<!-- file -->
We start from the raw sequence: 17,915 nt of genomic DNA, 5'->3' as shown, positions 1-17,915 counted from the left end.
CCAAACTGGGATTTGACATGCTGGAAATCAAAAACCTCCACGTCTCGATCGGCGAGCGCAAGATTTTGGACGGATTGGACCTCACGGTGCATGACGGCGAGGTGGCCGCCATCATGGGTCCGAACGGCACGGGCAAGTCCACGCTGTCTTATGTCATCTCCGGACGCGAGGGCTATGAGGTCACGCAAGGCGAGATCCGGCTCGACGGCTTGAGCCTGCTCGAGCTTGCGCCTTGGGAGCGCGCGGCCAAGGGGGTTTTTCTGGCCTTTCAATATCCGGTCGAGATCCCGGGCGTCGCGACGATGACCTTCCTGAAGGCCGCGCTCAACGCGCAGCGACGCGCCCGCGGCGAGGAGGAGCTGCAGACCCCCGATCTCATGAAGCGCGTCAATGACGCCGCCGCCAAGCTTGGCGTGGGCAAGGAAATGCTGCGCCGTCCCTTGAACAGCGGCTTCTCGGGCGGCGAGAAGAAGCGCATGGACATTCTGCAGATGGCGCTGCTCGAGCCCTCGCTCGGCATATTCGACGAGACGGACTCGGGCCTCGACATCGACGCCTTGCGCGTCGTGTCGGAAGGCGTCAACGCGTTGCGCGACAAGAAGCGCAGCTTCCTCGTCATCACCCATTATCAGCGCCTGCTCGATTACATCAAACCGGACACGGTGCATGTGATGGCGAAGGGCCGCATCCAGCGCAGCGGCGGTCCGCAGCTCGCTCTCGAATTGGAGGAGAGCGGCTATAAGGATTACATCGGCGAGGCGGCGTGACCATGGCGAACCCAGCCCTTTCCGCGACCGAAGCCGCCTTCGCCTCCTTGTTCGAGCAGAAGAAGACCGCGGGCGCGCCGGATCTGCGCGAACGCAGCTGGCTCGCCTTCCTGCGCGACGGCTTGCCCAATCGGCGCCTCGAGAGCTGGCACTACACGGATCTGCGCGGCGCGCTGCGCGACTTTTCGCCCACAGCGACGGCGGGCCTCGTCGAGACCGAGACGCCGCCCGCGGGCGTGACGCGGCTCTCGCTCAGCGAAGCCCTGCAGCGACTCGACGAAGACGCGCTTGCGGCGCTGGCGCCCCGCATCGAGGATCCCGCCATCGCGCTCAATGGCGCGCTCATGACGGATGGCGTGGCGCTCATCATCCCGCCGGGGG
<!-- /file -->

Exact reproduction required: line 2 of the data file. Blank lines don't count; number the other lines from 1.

CCAAACTGGGATTTGACATGCTGGAAATCAAAAACCTCCACGTCTCGATCGGCGAGCGCAAGATTTTGGACGGATTGGACCTCACGGTGCATGACGGCGAGGTGGCCGCCATCATGGGTCCGAACGGCACGGGCAAGTCCACGCTGTCTTATGTCATCTCCGGACGCGAGGGCTATGAGGTCACGCAAGGCGAGATCCGGCTCGACGGCTTGAGCCTGCTCGAGCTTGCGCCTTGGGAGCGCGCGGCCAAGGGGGTTTTTCTGGCCTTTCAATATCCGGTCGAGATCCCGGGCGTCGCGACGATGACCTTCCTGAAGGCCGCGCTCAACGCGCAGCGACGCGCCCGCGGCGAGGAGGAGCTGCAGACCCCCGATCTCATGAAGCGCGTCAATGACGCCGCCGCCAAGCTTGGCGTGGGCAAGGAAATGCTGCGCCGTCCCTTGAACAGCGGCTTCTCGGGCGGCGAGAAGAAGCGCATGGACATTCTGCAGATGGCGCTGCTCGAGCCCTCGCTCGGCATATTCGACGAGACGGACTCGGGCCTCGACATCGACGCCTTGCGCGTCGTGTCGGAAGGCGTCAACGCGTTGCGCGACAAGAAGCGCAGCTTCCTCGTCATCACCCATTATCAGCGCCTGCTCGATTACATCAAACCGGACACGGTGCATGTGATGGCGAAGGGCCGCATCCAGCGCAGCGGCGGTCCGCAGCTCGCTCTCGAATTGGAGGAGAGCGGCTATAAGGATTACATCGGCGAGGCGGCGTGACCATGGCGAACCCAGCCCTTTCCGCGACCGAAGCCGCCTTCGCCTCCTTGTTCGAGCAGAAGAAGACCGCGGGCGCGCCGGATCTGCGCGAACGCAGCTGGCTCGCCTTCCTGCGCGACGGCTTGCCCAATCGGCGCCTCGAGAGCTGGCACTACACGGATCTGCGCGGCGCGCTGCGCGACTTTTCGCCCACAGCGACGGCGGGCCTCGTCGAGACCGAGACGCCGCCCGCGGGCGTGACGCGGCTCTCGCTCAGCGAAGCCCTGCAGCGACTCGACGAAGACGCGCTTGCGGCGCTGGCGCCCCGCATCGAGGATCCCGCCATCGCGCTCAATGGCGCGCTCATGACGGATGGCGTGGCGCTCATCATCCCGCCGGGGG